Features: Light CRM features, integrates with Google Docs and PayPal, visual progress bars for projects, stages, and milestones, ability to create quotes and invoices (including generating quotes from scheduled time and resources for a project), discussions and comments at every level, time tracking.

      Ideal for: I see Skylight being useful for teams that need the ability to both see things from the “mile high” view and still be able to drill down to a delicate level of detail for projects, while being able to discuss things at each level. The visual progress bars play especially well into that need.

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        ProjectBubble

        Price: Plans range from $24/month (10 projects) to $99/month (unlimited projects and other perks)

        Features: Drag and drop prioritization of tasks, time tracking, visual views for milestones, file sharing.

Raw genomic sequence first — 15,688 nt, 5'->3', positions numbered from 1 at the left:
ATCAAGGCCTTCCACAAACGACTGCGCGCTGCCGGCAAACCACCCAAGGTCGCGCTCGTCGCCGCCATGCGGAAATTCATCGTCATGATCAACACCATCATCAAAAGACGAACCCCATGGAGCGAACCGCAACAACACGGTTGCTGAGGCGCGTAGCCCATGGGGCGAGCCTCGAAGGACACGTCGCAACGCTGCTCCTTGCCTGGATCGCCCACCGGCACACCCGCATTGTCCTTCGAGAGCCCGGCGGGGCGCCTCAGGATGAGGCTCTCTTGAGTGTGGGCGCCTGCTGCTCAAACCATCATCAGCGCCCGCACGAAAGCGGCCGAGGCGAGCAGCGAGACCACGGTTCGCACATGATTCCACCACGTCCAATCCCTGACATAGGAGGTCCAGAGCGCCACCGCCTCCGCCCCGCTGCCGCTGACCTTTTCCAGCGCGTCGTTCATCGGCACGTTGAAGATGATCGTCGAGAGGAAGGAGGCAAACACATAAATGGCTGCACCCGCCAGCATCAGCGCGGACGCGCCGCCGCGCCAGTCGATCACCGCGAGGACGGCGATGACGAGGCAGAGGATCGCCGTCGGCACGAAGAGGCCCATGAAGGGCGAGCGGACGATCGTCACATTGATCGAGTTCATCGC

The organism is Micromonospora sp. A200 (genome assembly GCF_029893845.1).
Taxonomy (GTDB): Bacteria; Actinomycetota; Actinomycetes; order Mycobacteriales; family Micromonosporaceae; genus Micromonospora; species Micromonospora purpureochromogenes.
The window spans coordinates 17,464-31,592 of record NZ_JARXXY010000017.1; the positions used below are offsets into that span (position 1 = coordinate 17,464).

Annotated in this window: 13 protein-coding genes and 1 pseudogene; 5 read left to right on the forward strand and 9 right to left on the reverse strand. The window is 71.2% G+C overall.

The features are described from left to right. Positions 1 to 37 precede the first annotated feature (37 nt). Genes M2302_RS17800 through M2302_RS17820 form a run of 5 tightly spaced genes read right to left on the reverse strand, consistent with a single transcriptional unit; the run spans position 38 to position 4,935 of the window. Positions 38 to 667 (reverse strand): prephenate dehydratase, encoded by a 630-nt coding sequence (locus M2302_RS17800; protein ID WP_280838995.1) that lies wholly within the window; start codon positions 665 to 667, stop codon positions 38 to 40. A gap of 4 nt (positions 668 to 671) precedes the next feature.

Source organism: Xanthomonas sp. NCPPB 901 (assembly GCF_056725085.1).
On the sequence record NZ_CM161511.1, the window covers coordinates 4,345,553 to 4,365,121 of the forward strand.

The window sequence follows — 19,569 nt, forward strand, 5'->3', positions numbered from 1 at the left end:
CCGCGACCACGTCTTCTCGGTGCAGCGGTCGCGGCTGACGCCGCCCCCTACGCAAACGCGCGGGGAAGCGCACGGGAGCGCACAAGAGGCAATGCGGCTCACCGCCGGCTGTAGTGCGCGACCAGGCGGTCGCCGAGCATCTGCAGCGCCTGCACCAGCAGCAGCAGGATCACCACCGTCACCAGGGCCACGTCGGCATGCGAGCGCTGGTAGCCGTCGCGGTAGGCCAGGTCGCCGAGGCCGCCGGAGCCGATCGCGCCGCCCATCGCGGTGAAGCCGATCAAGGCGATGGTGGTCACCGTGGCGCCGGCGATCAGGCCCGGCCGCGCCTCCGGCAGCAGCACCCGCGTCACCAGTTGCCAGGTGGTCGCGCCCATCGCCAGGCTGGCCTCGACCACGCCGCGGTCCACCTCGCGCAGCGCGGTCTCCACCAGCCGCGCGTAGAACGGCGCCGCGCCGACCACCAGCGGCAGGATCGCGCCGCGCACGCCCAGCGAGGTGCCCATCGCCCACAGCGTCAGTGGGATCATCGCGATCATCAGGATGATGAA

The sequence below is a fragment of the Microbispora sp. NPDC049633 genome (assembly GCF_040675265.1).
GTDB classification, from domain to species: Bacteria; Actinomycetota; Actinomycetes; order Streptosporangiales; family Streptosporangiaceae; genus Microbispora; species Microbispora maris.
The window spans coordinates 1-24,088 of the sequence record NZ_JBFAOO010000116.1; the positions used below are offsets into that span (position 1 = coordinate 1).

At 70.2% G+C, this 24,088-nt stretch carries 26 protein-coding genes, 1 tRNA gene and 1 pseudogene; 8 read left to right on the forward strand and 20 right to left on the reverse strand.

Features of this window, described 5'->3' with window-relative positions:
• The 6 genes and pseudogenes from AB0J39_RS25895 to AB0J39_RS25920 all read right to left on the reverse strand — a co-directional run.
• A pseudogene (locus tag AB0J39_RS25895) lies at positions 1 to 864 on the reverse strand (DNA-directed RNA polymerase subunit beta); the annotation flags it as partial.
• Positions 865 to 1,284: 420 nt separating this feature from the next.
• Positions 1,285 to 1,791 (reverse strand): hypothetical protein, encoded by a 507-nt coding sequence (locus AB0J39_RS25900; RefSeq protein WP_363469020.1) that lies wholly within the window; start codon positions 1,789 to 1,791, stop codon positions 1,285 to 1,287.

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        Ideal for: Someone who has a lot of projects and invoicing to handle, but who also wants a simple, streamlined interface that’s easy to use. Possibly great for those working with online teams that consist of people not necessarily skilled in the usual project management tools (that we all know can be hard to pick up on the fly!)

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          CreativePro Office

          Price: Plans range from solo ($9/month for 3 team members) to team ($49/month for unlimited team members)

          Features: Project and task management, timesheets and job timers, invoicing, file management, desktop and mobile apps available, finance and productivity reporting.